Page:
Looking after yourself can be tough when you’re living with a mental health problem. By taking small steps towards a healthier lifestyle you can improve your overall health and feel better.
What is a mental health problem or condition?
Everyone goes through difficult or challenging times at some point in their lives, so it’s normal to feel worried or anxious sometimes. But if these feelings won’t go away and keep affecting your day to day life, then it may be a mental health condition. If you’re worried about your mental health, you should discuss this with your GP. There’s support and medication available to help you live well.
Around one in four people in the UK will experience a mental health problem in their lifetime. Some common mental health conditions include:
- depression, which is a long-lasting low mood disorder
- anxiety disorders such as social anxiety disorder, phobias and post-traumatic stress disorder (PTSD)
- personality disorders such as paranoia, borderline personality disorder and obsessive-compulsive disorder (OCD)
- bipolar disorder, previously called manic depression, which causes extreme and unpredictable mood changes
- psychosis and schizophrenia, which is when a person experiences an altered state of reality
How does having a mental health condition affect my heart health?
You’re more at risk of developing heart and circulatory diseases if you have a mental health condition. The good news is there are many healthy changes you can make to help lower your risk and improve your general health and wellbeing. You can:
- quit smoking
- keep to a healthy weight
- be physically active
- eat a healthy balanced diet
- manage your high blood pressure
- manage your diabetes
- manage your high cholesterol
- cut down on alcohol
- quit addictive substances such as caffiene and sugar
- reduce meat intake
- eat a plant-based diet
- use mindfulness and meditation
Read more about risk factors and what you can do about them.
What can I do to have a healthier lifestyle?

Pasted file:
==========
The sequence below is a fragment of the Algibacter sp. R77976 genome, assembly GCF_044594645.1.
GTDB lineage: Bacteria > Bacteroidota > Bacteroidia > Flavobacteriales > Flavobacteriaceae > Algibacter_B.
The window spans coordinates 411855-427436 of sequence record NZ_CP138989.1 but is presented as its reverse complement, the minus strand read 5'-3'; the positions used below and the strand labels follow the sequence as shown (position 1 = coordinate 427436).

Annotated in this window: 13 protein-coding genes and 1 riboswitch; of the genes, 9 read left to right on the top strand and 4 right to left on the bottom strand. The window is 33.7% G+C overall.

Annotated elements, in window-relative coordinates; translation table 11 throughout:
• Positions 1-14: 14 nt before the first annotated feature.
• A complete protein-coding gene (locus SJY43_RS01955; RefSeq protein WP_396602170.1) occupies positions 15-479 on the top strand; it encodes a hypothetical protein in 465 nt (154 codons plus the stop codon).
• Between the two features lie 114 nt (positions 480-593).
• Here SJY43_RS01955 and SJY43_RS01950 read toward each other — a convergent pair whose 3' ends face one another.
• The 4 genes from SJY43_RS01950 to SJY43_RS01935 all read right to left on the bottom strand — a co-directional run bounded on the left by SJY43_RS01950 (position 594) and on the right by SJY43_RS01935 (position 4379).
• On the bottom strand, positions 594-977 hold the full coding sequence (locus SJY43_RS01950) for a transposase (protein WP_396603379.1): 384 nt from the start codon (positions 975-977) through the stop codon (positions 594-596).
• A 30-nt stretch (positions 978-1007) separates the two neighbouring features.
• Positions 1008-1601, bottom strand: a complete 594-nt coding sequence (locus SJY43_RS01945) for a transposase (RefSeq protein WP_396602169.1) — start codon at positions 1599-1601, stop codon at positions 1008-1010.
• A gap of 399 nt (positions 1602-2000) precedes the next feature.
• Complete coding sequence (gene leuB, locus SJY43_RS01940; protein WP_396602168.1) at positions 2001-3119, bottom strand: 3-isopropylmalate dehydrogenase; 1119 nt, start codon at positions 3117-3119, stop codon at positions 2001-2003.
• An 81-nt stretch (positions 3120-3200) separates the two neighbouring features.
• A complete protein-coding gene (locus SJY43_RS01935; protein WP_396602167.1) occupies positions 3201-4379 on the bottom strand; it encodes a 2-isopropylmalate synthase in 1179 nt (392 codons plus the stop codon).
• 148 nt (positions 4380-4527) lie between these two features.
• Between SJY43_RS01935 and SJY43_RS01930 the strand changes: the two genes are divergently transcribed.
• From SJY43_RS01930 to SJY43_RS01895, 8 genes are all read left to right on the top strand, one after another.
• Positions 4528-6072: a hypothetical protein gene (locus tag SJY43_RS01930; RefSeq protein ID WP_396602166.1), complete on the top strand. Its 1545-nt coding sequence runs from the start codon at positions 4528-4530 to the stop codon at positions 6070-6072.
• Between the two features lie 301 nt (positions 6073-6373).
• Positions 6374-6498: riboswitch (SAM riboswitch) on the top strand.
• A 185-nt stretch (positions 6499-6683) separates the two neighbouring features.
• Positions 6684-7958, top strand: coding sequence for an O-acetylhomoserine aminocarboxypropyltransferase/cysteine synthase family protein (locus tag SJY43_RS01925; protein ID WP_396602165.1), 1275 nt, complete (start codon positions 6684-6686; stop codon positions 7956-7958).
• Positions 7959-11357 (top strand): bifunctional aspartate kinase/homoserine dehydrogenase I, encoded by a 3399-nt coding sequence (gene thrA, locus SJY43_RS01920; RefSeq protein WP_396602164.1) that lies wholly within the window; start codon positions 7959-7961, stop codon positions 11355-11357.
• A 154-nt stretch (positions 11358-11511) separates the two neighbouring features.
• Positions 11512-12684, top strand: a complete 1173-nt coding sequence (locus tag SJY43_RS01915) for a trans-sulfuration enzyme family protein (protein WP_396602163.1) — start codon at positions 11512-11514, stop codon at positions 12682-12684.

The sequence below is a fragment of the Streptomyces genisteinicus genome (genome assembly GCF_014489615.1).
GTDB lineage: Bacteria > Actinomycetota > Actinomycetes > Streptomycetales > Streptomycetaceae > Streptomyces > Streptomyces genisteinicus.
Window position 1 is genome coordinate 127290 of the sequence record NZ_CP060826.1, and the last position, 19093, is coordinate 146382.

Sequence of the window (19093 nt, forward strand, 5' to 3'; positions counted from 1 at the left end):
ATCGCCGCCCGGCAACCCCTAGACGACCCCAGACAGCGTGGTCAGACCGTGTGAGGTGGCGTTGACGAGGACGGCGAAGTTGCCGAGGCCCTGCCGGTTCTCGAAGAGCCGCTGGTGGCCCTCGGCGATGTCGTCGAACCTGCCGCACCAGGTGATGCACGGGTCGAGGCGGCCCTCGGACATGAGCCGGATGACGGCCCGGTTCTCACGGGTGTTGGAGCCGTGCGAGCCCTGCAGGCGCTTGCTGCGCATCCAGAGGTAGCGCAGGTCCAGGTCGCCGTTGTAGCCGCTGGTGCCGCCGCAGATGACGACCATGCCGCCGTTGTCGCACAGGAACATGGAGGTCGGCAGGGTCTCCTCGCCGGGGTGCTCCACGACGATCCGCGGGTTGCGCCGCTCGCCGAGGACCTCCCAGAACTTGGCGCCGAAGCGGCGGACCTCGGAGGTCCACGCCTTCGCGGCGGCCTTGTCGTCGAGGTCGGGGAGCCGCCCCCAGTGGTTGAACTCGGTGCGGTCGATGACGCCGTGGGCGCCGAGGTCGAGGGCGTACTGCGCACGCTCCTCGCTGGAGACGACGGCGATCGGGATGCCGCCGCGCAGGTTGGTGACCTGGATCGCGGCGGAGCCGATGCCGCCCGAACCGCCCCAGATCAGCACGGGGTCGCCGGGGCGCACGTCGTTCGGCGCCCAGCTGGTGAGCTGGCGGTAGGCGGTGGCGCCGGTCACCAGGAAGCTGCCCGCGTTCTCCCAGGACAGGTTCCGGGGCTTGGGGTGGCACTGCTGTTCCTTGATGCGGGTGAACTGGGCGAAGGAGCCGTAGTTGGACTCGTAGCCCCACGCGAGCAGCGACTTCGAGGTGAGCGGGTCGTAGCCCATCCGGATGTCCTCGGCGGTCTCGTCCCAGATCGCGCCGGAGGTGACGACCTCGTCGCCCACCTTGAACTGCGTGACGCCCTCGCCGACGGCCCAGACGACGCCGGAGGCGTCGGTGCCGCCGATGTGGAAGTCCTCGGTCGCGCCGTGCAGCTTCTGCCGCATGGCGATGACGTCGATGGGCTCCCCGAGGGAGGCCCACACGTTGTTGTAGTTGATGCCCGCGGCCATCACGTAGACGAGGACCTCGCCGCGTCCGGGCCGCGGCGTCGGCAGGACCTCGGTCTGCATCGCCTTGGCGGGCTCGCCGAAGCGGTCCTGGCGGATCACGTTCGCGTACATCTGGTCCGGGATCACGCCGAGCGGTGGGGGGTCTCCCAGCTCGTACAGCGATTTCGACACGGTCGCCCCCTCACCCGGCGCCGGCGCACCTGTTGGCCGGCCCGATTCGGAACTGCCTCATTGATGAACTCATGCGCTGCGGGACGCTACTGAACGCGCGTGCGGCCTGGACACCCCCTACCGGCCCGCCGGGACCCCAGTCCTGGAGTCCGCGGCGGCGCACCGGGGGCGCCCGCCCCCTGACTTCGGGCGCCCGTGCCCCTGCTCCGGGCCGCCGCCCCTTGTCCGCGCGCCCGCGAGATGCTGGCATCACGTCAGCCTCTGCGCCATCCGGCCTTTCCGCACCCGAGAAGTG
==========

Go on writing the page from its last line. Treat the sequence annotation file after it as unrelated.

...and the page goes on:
Looking after yourself if you have a mental health condition can sometimes feel overwhelming, but taking steps towards a healthier lifestyle will help your body and mind.
Before you start doing more physical activity remember to talk with your doctor first.
Physical activity can boost your mental health. It can release chemicals in your brain which act a bit like antidepressants and can help ease anxiety and depression.
This will help you concentrate and leave you feeling better about yourself. Walks in the park, gardening and housework are all great ways to get active.
Try to be active every day. Every minute counts!
Getting active outdoors is especially good as sunlight directly boosts your mood.Being active can help you sleep better, help you deal with stress, boost your energy levels and give you a routine. Tips to help you get active:
- Walk to the shops instead of going by car or bus, or get off the bus a stop earlier.
- Take the stairs instead of the lift.
- Reduce the time you spend sitting down.
- Get active with friends or family and you’ll benefit from the company just as much as the activity. It’s also a great way to meet people.
- Try low-impact exercise like yoga, pilates or tai’chi
- Take up swimming in your local community
- Explore county parks and national landmarks
- Buy a second hand bicycle
Eat a healthy balanced diet
Eating a healthy and balanced diet is important to keep your whole body working well. Your mental health condition may change the way you feel about food. Some medications can increase or decrease your appetite. If you’re worried that the medication you’re taking is affecting your weight, speak to your doctor.
Shopping and cooking can sometimes feel like a challenge when you have a mental health condition. You may lose interest in food or you may want to eat more when you’re unhappy or troubled. These changes can mean you lose or gain weight and that may not be good for your health. Try not to skip meals, especially breakfast, as this can worsen your mood and make you feel irritable, tired and hungry.